Only speaker at TIF Commission hearing favors Watson Plaza redevelopment plan
The only resident who spoke at a public hearing conducted last week by the Crestwood Tax Increment Financing Commission on a proposal to redevelop the Watson Plaza shopping center supported the plan.
Watson Plaza is adjacent to Crestwood's Watson/Sappington Road Redevelopment Area where a Kohl's Department Store opened last fall.
The proposed Watson Plaza Redevelopment Area is comprised of six parcels of land totaling roughly 18.42 acres.
G.J. Grewe Inc. was the only company to respond to the city's request for proposals to redevelop the shopping center and the Board of Aldermen in March voted unanimously to adopt an ordinance selecting the company as the preferred developer for the redevelopment of Watson Plaza.
In its plan, G.J. Grewe Inc. is proposing a PETCO and a new Walgreens on the site of the vacant Tippin's restaurant as well as retaining the shopping center's existing tenants. The company owns the entire shopping center with the exception of the former Service Merchandise building, which it has under contract to purchase.
The cost of the proposal is estimated at $11,226,305, excluding funding generated by a Transportation Development District that would be used to pay for improvements to Watson Road that would enhance the flow of traffic. Besides TDD funds to offset transportation-related expenses, G.J. Grewe Inc. is seeking $2 million in tax-increment financing to facilitate land-acquisition costs. As proposed, the TIF obligation would be retired in seven years.
A handful of residents attended the July 6 public hearing, but only one person spoke.
David Brophy of Lodge Drive said he supported G.J. Grewe Inc.'s proposal to redevelop the shopping center provided the developer would not seek additional funding — an assurance that Gary Grewe gave later at the hearing.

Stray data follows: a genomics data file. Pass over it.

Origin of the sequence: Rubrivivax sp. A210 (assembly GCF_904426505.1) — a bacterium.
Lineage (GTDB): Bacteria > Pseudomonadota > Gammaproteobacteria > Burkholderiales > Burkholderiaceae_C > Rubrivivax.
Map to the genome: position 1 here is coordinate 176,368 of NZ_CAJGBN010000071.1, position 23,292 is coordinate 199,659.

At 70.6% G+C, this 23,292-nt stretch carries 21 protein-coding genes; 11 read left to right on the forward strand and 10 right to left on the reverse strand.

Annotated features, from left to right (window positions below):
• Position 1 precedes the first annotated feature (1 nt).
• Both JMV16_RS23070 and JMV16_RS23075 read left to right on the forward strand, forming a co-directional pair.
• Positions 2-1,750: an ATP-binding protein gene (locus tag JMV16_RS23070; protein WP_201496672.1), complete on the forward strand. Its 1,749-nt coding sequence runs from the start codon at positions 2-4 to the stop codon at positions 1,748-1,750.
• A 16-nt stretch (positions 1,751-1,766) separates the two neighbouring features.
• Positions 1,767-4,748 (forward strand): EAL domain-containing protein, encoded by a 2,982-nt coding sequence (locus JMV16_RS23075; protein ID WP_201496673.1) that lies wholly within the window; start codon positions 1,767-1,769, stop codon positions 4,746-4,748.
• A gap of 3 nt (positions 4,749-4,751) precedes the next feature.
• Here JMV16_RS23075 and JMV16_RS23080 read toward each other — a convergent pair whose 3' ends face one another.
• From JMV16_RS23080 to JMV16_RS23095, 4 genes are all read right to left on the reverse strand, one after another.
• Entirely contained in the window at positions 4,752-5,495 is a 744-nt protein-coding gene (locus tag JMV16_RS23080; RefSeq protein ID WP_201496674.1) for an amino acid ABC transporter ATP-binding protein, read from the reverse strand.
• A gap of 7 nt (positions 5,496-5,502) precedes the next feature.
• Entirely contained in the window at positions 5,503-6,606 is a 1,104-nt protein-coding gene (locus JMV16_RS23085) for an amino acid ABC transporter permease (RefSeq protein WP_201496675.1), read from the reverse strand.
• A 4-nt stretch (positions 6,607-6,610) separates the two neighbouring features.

"I would like to state to begin with that philosophically I'm opposed to TIF,'' Brophy said. "However, as has been shown by remarks and comments at previous meetings here and so on, I don't think that there is any reasonable alternative to a TIF. The situation which worries me is that I've heard that the numbers are tight, whatever that should mean. I hope it does not mean the same thing that it meant with respect to the Kohl's TIF in which the actual cost of the TIF was $2.2 million, but the cost for Kohl's wound up to be about $3.5 million, as I believe.
"So that is a concern. I hope that the developer, in other words, does not come back for more money. Nonetheless, I see no reasonable alternative, no other solution offered to get this property redeveloped, which is critical to the future of Crestwood,'' Brophy continued. "I do not see a viable business district lasting much longer without this type of redevelopment taking place ... We are in a very competitive situation with our surrounding suburbs and so on and we need viable businesses and so on. One advantage of this TIF proposal is that not only will most of the tenants who are currently at the plaza remain, but new tenants will be brought in. That is a positive for Crestwood. That helps to keep us competitive as a business district as a whole and I certainly hope that lacking any reasonable alternative being offered that this TIF goes through.''
The opening of Kohl's last fall marked the final chapter in a process that began in August 1997 to redevelop the northwest corner of Watson and Sappington roads.